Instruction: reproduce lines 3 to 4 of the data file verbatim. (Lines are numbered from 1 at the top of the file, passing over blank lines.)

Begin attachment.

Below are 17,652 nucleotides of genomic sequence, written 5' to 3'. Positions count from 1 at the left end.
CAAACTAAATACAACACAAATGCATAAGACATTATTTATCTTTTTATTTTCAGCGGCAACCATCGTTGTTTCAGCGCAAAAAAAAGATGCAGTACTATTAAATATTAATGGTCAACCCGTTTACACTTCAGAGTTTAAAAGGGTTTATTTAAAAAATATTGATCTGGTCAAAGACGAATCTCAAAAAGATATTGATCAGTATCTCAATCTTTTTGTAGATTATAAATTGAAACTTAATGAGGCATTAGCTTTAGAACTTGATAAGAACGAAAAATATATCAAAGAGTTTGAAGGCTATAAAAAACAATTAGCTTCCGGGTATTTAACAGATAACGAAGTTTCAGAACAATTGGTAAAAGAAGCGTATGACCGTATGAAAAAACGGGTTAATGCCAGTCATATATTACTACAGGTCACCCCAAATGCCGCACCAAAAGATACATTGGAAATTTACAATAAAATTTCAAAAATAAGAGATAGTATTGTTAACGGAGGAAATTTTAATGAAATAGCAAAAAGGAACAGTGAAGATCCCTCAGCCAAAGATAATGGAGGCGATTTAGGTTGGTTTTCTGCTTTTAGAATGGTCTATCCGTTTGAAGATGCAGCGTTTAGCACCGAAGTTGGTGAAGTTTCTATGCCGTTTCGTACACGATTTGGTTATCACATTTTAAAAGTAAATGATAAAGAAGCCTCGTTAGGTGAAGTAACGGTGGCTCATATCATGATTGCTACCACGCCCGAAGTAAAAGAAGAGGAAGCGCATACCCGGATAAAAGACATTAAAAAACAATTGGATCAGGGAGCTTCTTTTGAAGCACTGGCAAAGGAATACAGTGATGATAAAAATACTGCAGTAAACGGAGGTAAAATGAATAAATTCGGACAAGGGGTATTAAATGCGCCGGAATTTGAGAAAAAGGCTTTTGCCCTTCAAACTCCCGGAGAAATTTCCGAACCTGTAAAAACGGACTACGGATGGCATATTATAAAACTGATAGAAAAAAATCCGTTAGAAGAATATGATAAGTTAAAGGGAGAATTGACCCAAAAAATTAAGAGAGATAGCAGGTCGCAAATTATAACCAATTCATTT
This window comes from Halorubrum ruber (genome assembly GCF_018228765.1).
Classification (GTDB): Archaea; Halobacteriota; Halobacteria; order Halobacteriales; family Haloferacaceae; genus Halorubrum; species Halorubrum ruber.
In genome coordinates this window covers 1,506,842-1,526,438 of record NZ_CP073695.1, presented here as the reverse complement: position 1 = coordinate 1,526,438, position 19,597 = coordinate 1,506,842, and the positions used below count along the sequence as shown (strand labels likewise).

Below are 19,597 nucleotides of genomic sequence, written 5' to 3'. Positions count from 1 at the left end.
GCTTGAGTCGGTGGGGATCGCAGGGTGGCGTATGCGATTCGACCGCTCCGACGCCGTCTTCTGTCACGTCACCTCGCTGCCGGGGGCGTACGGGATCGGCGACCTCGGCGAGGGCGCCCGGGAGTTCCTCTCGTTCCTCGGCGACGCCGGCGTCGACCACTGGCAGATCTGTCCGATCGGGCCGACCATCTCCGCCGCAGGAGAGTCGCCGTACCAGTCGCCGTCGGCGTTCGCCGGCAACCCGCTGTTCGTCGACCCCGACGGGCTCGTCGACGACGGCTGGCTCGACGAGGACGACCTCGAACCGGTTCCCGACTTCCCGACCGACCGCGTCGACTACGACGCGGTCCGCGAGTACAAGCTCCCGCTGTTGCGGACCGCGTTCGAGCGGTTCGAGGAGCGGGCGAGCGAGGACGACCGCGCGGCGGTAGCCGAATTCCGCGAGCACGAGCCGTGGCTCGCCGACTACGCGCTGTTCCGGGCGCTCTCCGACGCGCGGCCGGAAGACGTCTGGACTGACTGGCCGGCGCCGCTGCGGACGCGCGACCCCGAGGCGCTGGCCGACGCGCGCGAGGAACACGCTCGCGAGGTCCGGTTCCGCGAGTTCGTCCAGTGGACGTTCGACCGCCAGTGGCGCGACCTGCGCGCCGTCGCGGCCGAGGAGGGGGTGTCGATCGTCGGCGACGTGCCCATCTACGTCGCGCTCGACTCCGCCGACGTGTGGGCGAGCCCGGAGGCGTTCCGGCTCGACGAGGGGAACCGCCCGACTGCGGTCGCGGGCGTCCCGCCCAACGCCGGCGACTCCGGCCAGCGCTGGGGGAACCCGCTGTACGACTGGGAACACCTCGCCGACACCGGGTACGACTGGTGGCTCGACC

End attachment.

This window comes from Halorubrum ruber (genome assembly GCF_018228765.1).
Classification (GTDB): Archaea; Halobacteriota; Halobacteria; order Halobacteriales; family Haloferacaceae; genus Halorubrum; species Halorubrum ruber.